I have discovered an oasis. Huangdao is a far cry the hectic chaos of Beijing, but it is still urban urban urban. Grey concrete dominates the landscape everywhere you look. It stretches into the sky with half built skyscrapers, looming cold and empty. Other complexes packed to bursting. One complex after the other. Somebody in the government or development offices has, fortunately realized this and most complexes have some sort of park in them with trees and some lovely landscaping, and always a large empty space for the older local women (and a few men) to dance every evening. However lovely these little places are for the soul, they are not quite enough for me since its’ still the stress of dealing with Chinese language, people often staring, the smells of the sewers, air pollution, and other stressors that typically come with living in a very foreign culture.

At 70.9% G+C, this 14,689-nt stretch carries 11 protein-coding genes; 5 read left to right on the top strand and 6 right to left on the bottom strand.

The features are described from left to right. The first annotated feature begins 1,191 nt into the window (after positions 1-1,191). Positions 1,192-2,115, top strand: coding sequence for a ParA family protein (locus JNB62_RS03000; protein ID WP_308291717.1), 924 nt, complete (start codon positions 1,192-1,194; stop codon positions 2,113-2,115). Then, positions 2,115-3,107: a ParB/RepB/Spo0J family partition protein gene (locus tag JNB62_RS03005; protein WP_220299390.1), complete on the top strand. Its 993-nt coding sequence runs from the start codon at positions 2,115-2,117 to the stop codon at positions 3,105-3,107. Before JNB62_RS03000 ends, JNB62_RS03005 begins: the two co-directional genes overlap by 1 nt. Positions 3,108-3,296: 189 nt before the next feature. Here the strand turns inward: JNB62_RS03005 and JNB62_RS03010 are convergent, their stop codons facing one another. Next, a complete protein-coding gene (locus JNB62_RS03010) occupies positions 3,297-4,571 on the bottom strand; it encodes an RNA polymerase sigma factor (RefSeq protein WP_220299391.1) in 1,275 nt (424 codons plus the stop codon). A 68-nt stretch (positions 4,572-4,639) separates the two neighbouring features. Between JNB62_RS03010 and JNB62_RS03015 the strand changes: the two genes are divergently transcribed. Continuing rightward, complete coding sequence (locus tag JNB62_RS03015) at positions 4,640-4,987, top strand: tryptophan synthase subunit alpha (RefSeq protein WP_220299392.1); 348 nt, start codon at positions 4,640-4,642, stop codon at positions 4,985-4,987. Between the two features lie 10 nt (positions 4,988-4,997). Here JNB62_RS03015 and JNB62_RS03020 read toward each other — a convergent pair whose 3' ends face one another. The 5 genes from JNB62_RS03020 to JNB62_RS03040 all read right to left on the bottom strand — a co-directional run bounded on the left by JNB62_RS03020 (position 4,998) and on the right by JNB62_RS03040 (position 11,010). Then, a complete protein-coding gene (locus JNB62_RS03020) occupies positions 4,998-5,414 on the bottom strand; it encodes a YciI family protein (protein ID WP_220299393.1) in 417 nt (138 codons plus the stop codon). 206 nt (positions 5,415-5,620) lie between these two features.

Finding a place to hibernate and rejuvenate is important when living abroad. In Kenya I joined the British country club for its gym. I hated everything about it culturally but being able to escape all of the noise and hassle kept me sane. Here I have also joined a gym for the same purpose, also to try to be able to eventually fit into any clothes they sell here (a futile effort.) But while it is certainly entertaining to attend a Zumba class in Chinese – I’ve never seen so much affect on a single Chinese face– the gym has failed to replenish my soul. Staying healthy in body and mind are top priorities for the Chinese so even the gym is packed. And because I am an object of fascination, avoiding trainers trying to explain to me (in Chinese) the “correct” ways of doing things is nearly impossible. Thus I have still been searching for my oasis. And last week I finally found it. A large gourmet coffee shop right on the bay.